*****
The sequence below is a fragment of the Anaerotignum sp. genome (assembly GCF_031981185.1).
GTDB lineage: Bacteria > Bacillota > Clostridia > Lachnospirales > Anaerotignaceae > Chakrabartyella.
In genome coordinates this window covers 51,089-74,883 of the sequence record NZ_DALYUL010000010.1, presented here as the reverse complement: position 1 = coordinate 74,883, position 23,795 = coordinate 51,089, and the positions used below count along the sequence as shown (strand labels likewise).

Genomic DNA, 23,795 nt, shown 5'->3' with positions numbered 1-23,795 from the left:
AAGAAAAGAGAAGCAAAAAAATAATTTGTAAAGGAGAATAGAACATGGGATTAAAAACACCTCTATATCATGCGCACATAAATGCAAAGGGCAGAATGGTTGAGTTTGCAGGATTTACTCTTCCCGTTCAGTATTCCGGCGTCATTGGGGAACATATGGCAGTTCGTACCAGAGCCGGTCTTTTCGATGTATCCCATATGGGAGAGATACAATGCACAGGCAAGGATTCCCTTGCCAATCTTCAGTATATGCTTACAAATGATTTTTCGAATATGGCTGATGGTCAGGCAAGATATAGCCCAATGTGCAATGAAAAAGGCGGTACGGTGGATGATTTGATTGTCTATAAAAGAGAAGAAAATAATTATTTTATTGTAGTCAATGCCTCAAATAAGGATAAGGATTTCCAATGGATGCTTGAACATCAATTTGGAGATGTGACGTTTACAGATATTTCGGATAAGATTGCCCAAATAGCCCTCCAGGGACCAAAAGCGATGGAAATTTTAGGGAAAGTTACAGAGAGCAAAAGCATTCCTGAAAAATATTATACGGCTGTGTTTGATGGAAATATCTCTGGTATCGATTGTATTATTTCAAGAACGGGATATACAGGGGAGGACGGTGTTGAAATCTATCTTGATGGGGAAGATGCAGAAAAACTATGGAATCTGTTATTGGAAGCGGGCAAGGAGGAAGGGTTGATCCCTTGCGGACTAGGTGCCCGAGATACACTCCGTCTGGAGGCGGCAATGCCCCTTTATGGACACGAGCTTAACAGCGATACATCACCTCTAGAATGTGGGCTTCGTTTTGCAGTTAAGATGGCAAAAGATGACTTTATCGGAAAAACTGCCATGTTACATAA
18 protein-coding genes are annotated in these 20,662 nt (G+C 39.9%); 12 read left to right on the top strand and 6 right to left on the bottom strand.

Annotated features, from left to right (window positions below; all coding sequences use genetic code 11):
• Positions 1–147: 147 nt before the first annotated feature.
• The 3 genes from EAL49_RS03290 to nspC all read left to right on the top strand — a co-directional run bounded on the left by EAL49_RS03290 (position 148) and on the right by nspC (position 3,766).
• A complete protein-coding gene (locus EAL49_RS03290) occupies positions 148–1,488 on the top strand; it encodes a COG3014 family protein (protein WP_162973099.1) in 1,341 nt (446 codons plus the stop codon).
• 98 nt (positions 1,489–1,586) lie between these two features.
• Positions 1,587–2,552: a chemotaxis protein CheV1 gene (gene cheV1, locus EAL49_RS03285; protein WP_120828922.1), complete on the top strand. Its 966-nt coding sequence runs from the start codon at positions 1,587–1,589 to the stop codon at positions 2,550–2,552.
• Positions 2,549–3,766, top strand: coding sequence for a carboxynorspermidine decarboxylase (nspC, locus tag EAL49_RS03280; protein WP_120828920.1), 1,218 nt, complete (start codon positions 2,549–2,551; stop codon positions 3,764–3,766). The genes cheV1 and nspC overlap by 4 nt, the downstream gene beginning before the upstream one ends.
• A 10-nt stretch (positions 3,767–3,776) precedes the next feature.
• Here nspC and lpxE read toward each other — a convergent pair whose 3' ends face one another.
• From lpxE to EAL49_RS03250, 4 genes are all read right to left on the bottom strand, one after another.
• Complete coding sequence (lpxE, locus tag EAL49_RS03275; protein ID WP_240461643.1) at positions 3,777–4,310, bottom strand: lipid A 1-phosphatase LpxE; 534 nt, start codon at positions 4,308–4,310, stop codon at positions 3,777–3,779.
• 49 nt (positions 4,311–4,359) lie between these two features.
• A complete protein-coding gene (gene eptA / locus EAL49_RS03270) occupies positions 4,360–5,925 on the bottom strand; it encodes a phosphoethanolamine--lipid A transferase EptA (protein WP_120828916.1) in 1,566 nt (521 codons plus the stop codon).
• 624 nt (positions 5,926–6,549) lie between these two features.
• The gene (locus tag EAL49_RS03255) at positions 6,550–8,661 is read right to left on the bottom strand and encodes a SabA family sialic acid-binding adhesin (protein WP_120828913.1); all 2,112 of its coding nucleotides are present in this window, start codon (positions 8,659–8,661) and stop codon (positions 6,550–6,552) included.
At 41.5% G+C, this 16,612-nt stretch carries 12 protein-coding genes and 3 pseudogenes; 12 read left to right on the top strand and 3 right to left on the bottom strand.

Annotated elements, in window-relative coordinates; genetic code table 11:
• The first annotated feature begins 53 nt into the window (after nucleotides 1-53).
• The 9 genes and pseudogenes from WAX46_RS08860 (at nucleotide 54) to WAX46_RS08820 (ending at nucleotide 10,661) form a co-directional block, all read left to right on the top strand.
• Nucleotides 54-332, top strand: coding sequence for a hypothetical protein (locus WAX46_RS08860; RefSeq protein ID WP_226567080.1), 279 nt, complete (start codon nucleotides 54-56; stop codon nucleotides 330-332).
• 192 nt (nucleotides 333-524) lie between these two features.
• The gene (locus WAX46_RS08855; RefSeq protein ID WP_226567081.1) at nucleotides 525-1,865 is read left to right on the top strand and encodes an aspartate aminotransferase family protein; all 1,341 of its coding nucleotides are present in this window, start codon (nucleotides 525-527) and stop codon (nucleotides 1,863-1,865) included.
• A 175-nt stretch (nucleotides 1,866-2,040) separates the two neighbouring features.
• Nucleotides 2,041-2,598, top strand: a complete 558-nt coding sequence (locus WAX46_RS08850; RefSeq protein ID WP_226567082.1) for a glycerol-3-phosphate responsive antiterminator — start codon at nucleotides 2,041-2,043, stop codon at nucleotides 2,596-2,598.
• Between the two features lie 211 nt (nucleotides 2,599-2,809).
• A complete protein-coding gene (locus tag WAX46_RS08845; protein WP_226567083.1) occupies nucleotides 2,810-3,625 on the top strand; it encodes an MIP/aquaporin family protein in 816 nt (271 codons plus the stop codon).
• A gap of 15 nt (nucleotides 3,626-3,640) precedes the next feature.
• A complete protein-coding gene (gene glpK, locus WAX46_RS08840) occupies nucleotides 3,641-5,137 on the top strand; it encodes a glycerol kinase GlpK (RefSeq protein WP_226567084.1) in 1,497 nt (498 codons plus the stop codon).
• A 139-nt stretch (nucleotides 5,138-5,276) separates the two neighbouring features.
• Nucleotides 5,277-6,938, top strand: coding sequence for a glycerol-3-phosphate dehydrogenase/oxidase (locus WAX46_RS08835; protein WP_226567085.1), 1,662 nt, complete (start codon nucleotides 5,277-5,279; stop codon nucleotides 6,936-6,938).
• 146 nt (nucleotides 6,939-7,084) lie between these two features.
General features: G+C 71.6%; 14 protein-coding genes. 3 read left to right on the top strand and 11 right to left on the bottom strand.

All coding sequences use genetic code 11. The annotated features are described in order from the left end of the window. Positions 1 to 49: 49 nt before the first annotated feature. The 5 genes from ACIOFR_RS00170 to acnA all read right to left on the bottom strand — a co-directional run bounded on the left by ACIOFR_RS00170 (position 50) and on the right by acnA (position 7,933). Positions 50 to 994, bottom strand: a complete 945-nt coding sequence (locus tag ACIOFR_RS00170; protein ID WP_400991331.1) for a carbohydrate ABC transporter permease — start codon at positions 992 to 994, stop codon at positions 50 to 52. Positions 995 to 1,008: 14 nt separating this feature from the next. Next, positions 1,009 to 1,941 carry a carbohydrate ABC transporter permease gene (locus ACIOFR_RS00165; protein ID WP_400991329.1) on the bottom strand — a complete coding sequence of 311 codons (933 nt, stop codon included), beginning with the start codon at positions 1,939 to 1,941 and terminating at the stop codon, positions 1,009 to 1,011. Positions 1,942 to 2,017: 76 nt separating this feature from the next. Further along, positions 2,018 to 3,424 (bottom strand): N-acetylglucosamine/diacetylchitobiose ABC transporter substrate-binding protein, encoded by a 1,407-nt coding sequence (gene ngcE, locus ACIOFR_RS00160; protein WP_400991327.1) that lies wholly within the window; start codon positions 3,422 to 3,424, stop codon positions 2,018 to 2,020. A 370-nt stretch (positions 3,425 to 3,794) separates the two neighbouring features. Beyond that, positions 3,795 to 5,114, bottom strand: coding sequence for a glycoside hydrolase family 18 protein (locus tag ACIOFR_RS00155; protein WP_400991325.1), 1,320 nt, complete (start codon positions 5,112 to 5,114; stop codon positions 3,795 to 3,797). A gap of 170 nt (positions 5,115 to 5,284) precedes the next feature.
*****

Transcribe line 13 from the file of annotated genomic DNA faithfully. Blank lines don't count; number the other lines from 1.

• Positions 2,549–3,766, top strand: coding sequence for a carboxynorspermidine decarboxylase (nspC, locus tag EAL49_RS03280; protein WP_120828920.1), 1,218 nt, complete (start codon positions 2,549–2,551; stop codon positions 3,764–3,766). The genes cheV1 and nspC overlap by 4 nt, the downstream gene beginning before the upstream one ends.